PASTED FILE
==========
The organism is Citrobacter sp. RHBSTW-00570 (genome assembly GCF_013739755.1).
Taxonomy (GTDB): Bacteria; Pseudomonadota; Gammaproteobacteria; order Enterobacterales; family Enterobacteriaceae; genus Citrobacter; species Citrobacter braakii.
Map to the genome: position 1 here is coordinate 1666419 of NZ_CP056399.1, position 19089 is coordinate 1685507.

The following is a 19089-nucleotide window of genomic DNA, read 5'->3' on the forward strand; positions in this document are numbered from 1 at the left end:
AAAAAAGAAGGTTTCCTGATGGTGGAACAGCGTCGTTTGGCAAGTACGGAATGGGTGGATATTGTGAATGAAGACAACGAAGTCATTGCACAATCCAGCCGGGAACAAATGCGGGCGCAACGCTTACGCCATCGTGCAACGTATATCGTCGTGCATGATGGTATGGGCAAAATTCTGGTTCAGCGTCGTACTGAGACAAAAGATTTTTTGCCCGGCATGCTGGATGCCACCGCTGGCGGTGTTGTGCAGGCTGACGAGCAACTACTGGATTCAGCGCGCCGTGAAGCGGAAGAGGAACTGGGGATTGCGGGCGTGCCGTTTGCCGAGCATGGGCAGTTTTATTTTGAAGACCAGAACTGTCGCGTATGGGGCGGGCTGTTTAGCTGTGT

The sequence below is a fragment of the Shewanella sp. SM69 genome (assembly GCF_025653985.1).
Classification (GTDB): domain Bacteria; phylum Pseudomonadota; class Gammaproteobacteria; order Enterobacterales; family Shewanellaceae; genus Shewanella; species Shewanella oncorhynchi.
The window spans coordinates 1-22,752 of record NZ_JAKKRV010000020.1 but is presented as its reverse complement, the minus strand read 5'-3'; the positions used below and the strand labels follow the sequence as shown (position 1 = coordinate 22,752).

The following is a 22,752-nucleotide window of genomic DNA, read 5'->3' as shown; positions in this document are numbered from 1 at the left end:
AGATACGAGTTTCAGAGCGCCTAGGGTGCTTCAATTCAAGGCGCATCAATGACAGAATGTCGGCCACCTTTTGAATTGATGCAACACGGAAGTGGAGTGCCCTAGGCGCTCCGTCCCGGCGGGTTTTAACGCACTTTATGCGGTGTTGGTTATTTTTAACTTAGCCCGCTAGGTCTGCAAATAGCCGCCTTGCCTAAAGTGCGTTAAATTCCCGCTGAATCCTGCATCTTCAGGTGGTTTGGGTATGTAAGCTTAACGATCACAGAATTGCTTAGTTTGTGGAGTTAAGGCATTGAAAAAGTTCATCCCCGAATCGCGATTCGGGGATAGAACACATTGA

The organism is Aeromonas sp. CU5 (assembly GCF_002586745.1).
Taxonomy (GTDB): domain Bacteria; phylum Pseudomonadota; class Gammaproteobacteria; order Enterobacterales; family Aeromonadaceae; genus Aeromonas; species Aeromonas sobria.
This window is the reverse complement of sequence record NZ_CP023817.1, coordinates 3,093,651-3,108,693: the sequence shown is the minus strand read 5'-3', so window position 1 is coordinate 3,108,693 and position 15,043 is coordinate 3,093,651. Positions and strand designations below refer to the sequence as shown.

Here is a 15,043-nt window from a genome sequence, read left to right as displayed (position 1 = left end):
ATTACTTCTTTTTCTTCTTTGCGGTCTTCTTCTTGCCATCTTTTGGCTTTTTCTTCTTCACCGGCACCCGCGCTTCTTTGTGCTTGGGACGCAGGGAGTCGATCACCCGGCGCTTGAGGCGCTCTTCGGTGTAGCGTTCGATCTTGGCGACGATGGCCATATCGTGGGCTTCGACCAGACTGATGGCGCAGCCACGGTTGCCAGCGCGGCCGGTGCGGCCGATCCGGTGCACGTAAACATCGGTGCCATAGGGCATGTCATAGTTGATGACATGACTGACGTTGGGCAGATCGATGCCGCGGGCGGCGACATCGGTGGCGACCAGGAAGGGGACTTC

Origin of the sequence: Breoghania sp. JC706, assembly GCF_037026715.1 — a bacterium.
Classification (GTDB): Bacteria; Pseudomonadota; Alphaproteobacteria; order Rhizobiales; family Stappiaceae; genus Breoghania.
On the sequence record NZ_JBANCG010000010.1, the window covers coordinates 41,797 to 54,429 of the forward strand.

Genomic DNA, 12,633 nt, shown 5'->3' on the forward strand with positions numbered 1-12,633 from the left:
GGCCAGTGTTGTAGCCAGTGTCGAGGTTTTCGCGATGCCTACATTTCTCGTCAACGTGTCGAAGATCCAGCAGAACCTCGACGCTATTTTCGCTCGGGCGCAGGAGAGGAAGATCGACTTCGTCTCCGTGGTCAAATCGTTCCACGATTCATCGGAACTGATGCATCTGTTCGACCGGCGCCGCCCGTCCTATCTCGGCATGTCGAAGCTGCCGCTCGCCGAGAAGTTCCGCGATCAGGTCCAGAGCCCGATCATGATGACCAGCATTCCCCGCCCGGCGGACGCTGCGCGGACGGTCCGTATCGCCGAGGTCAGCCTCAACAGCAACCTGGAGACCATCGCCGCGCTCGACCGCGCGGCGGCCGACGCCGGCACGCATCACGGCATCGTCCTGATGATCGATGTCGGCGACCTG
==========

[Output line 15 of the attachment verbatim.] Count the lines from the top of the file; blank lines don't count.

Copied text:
ATTACTTCTTTTTCTTCTTTGCGGTCTTCTTCTTGCCATCTTTTGGCTTTTTCTTCTTCACCGGCACCCGCGCTTCTTTGTGCTTGGGACGCAGGGAGTCGATCACCCGGCGCTTGAGGCGCTCTTCGGTGTAGCGTTCGATCTTGGCGACGATGGCCATATCGTGGGCTTCGACCAGACTGATGGCGCAGCCACGGTTGCCAGCGCGGCCGGTGCGGCCGATCCGGTGCACGTAAACATCGGTGCCATAGGGCATGTCATAGTTGATGACATGACTGACGTTGGGCAGATCGATGCCGCGGGCGGCGACATCGGTGGCGACCAGGAAGGGGACTTC